Home Lifestyle Tourism How One Airline’s Pandemic Hurt Becomes Everyone’s Pain

How One Airline’s Pandemic Hurt Becomes Everyone’s Pain


Swissport’s British operation was able to keep its staff employed through the country’s furlough program, which helped pay up to 80 percent of wages at companies hit by the pandemic. But that government subsidy was set to expire on Oct. 31, prompting Swissport to offer layoff packages. About 950 workers accepted them, including Tracey Moore. (In November, the government extended the furlough through March.)

“The problem is, we all know that the business will take years to recover; this is not going to be over in 12 months,” Mr. Wirth said. Swissport’s income is a direct reflection of the amount of air travel. Airlines don’t agree to any minimum level of spending with the company. The flexibility that the company offered to airlines suddenly became a curse — as flights vanished from schedules, so did Swissport’s income. Until demand for flights resumes, Swissport will be a much smaller company, Mr. Wirth said. It has already laid off about 3,250 employees in Britain, 40 percent of its work force.

Swissport’s competitors have also been forced to drastically reduce staff, including some workers who have spent decades behind the scenes at airports.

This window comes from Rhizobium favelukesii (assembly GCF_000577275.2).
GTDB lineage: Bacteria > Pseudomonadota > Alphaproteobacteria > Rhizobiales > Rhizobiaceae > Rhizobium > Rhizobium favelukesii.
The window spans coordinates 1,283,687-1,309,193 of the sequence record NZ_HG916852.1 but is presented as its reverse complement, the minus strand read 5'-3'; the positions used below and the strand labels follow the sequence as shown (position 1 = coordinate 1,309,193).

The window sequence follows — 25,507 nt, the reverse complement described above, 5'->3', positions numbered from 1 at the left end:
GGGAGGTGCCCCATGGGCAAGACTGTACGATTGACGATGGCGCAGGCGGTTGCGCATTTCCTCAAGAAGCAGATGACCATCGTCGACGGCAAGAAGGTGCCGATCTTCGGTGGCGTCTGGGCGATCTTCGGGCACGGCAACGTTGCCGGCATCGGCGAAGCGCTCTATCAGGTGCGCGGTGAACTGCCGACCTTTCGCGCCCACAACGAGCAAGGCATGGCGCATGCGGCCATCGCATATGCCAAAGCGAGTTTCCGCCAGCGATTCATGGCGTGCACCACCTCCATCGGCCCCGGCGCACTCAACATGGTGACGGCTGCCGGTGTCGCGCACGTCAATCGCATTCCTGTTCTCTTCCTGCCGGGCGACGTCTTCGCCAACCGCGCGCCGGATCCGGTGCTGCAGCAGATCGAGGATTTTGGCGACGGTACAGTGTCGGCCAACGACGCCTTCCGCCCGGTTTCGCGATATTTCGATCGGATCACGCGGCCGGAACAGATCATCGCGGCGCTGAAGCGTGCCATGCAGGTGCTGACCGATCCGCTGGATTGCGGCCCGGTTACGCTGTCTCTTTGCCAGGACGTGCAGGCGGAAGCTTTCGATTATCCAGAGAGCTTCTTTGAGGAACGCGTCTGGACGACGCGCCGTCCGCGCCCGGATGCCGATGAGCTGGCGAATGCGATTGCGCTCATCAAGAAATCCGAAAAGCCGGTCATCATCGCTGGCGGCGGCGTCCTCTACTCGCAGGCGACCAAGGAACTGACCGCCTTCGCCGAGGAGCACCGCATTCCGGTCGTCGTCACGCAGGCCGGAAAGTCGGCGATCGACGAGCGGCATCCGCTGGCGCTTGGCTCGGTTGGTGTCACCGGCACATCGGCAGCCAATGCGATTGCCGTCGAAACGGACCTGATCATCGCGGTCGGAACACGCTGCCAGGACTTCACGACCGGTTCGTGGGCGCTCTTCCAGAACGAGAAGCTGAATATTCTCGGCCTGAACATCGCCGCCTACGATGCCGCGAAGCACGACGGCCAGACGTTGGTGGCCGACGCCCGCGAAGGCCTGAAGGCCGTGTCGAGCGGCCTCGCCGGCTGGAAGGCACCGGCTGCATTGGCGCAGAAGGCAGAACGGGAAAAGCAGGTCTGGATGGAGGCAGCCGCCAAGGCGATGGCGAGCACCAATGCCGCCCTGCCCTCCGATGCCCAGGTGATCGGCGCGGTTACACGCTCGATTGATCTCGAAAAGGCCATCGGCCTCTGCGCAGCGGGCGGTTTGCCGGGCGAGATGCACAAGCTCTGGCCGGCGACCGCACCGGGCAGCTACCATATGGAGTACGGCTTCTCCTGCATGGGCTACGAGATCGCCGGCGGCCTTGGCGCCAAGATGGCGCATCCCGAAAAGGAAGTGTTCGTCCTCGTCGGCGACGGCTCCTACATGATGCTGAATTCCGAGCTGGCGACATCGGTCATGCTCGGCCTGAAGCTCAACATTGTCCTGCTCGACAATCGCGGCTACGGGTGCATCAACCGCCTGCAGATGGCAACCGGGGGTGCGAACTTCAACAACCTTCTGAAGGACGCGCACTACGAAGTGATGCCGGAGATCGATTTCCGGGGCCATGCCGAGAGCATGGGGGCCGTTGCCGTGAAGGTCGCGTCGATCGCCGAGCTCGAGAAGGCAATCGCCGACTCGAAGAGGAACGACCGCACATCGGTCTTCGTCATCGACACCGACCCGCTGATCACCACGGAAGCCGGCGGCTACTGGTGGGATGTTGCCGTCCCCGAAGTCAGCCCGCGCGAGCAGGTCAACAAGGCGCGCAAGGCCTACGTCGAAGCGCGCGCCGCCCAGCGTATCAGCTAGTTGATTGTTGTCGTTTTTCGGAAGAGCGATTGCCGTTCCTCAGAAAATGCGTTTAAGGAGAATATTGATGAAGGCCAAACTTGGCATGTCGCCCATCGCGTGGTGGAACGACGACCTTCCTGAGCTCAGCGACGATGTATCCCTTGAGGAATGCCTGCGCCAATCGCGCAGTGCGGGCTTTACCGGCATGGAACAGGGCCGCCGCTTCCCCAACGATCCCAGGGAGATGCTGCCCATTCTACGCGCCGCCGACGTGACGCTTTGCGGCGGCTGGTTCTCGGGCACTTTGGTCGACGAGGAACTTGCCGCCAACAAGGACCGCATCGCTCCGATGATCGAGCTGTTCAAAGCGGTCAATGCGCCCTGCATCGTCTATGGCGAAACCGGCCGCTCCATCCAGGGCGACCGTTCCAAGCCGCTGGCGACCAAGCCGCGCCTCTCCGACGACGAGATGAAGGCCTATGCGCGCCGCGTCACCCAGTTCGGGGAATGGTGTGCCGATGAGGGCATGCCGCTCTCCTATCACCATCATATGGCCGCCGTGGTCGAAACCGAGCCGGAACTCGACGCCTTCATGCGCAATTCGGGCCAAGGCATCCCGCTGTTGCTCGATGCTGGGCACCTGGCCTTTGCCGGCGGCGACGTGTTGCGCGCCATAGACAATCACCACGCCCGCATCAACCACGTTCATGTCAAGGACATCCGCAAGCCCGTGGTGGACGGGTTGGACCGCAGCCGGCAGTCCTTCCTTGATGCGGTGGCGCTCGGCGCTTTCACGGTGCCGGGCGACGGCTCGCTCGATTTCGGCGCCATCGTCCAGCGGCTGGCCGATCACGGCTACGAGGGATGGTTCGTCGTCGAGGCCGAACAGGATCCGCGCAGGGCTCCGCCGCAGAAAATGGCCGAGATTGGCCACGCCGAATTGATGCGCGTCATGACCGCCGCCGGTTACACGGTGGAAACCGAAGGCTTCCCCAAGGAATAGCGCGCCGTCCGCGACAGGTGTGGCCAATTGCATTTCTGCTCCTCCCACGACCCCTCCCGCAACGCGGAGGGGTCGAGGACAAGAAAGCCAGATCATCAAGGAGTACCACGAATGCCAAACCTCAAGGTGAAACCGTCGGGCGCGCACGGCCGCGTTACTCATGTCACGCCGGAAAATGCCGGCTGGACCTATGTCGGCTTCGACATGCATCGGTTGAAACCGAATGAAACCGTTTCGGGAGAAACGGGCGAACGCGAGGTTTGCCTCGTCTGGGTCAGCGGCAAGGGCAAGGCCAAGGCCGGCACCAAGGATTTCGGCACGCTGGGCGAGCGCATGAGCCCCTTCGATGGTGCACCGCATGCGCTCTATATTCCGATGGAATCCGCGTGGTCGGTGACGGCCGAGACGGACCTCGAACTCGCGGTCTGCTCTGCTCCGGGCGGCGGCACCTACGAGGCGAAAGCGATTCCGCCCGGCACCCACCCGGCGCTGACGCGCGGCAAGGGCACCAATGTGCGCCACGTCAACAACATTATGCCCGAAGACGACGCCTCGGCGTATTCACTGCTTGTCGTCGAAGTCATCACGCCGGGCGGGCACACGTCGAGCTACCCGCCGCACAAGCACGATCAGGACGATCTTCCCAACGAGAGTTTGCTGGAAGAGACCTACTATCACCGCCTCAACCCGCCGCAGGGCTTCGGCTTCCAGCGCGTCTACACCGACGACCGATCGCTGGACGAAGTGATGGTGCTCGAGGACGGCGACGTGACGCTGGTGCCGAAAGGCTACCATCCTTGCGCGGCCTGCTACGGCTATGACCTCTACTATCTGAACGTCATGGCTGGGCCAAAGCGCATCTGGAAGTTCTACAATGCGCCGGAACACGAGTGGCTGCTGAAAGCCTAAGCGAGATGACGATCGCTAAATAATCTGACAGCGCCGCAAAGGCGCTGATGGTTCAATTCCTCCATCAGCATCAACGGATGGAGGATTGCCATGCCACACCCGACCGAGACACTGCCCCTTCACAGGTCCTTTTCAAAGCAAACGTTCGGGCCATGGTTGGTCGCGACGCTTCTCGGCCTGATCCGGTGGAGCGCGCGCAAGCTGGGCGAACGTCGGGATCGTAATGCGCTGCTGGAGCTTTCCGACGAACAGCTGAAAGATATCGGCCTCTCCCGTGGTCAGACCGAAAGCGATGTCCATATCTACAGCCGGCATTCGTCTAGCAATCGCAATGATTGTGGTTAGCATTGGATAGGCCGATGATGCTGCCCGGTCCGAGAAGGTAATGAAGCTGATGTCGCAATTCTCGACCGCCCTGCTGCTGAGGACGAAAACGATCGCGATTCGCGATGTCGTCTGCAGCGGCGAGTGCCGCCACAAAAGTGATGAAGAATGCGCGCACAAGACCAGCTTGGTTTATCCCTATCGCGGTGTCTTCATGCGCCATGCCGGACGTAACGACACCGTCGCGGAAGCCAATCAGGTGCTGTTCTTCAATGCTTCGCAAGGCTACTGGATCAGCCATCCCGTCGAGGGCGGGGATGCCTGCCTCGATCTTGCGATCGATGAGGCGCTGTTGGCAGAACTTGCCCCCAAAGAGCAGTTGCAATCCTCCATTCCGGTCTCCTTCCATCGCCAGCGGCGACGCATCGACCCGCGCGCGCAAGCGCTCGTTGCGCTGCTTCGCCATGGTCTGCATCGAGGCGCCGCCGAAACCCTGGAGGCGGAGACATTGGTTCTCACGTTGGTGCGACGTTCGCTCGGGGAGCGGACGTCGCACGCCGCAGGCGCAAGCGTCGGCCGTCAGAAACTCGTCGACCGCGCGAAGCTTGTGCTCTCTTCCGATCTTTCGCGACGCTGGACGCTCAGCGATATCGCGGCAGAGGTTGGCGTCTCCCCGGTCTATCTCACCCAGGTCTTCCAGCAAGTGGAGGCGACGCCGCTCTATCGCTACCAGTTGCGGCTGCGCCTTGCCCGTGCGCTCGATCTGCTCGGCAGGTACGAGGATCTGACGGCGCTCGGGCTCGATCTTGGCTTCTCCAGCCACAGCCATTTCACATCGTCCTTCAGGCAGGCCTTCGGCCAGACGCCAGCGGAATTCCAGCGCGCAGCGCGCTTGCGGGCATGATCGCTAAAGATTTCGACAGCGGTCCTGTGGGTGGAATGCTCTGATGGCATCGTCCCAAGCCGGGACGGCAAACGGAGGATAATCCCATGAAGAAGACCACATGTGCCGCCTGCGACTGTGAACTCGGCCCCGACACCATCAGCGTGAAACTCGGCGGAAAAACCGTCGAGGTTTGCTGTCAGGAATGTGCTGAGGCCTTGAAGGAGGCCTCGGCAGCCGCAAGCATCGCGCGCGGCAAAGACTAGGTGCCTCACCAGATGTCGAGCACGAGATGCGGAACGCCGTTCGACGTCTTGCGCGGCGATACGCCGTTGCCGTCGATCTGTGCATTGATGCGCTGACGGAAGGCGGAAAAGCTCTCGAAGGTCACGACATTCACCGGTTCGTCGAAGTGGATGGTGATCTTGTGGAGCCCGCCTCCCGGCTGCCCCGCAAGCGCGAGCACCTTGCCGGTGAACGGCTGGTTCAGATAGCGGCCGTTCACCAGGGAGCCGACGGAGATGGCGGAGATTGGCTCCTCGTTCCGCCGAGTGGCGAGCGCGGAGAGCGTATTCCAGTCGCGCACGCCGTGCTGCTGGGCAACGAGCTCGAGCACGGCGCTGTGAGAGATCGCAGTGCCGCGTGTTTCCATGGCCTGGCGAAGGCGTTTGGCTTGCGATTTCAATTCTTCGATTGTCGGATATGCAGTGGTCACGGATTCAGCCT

Leonardo Aquaro is one of the casualties. In 2003, at age 23, he started working in London’s Heathrow Airport at an airline check-in and ticket desk. Most recently Mr. Aquaro was an operations controller for Menzies Aviation, managing the dispatchers of flights who get planes turned around quickly at the airport. In March, he was furloughed, then in September, laid off. He doesn’t think he’ll ever return to the industry.

“There isn’t much out there at the moment, even if you have a lot of experience,” he said. And he says the industry has changed: Demands to cut costs have stretched staff and worsened contracts. Instead, he’s studying marketing and web design online and spending more time with his son, 7, and infant daughter.

Four year ago, Eagle Couriers, a corporate delivery service based in Scotland, decided to diversify into the business of returning lost luggage to passengers, known as baggage repatriation. It acquired THS Couriers, a creditor of Virgin Atlantic.



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